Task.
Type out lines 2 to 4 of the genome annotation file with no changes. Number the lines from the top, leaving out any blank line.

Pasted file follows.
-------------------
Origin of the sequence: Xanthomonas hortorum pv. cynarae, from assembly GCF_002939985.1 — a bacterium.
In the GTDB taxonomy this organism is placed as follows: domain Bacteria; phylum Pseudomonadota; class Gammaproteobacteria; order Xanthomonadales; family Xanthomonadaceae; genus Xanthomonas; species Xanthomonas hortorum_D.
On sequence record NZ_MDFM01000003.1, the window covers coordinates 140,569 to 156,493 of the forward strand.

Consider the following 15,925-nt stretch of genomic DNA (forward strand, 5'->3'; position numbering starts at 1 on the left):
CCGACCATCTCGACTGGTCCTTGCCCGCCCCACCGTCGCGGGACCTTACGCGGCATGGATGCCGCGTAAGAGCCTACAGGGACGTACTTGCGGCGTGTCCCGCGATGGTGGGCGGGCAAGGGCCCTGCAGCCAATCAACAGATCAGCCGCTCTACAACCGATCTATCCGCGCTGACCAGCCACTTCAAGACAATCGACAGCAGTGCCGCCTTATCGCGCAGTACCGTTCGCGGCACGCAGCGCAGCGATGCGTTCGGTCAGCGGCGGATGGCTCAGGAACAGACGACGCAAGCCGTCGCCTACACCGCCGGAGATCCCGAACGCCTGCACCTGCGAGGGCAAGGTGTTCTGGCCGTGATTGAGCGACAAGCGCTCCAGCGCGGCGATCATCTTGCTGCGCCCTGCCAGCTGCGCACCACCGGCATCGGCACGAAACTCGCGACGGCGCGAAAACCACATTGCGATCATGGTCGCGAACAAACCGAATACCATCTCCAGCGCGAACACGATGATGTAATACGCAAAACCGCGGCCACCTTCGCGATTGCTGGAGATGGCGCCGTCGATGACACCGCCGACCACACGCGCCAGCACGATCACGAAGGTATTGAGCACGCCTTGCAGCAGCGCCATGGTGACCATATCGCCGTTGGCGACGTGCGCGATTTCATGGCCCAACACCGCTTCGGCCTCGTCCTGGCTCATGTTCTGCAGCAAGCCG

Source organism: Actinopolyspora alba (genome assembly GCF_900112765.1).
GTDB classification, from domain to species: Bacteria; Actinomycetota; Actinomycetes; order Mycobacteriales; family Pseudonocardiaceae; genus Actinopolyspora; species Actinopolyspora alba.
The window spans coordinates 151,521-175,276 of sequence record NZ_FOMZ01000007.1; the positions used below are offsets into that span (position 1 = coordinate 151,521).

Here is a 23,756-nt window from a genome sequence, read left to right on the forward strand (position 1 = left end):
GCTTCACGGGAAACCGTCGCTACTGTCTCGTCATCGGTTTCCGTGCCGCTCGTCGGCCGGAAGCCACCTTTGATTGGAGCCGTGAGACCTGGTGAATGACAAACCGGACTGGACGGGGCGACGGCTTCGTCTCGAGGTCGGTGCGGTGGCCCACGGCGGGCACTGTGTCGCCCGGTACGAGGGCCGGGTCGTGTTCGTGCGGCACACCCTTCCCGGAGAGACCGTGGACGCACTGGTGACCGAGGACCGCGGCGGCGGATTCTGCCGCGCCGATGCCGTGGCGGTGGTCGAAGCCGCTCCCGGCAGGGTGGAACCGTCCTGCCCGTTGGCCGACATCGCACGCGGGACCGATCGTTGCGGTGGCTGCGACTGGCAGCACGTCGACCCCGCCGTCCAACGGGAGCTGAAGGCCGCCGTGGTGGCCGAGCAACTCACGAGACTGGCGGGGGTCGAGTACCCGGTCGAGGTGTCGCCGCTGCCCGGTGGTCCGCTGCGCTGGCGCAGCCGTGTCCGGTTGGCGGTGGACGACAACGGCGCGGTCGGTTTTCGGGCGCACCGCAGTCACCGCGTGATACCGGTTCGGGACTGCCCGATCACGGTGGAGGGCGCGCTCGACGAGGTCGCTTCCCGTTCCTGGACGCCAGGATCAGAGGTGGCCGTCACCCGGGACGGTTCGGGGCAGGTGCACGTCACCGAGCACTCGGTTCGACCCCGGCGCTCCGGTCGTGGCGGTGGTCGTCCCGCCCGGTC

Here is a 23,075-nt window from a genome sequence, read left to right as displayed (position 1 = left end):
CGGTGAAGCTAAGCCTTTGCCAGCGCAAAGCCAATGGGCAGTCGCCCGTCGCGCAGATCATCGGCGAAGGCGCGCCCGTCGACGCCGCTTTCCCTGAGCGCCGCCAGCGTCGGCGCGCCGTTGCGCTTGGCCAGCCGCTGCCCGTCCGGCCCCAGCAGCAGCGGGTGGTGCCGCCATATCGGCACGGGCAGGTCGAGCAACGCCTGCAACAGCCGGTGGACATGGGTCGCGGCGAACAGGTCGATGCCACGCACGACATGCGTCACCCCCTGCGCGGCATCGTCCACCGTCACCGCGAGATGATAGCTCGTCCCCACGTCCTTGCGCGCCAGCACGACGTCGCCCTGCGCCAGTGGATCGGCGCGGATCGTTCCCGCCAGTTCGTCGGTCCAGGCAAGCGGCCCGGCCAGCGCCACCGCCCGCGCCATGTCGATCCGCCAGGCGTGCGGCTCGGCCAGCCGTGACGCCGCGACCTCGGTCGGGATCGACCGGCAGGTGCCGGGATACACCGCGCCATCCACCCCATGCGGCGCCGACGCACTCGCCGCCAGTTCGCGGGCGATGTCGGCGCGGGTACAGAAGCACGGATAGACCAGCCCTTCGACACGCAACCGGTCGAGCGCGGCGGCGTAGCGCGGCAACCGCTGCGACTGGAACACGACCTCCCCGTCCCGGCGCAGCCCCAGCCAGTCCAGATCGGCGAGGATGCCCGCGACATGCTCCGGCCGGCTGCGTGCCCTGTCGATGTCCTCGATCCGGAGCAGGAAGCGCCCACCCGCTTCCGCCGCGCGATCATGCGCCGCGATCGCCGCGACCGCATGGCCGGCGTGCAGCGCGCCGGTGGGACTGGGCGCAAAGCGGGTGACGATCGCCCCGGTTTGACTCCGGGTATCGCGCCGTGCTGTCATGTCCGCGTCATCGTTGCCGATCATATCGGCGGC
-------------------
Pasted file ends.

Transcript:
In the GTDB taxonomy this organism is placed as follows: domain Bacteria; phylum Pseudomonadota; class Gammaproteobacteria; order Xanthomonadales; family Xanthomonadaceae; genus Xanthomonas; species Xanthomonas hortorum_D.
On sequence record NZ_MDFM01000003.1, the window covers coordinates 140,569 to 156,493 of the forward strand.

Consider the following 15,925-nt stretch of genomic DNA (forward strand, 5'->3'; position numbering starts at 1 on the left):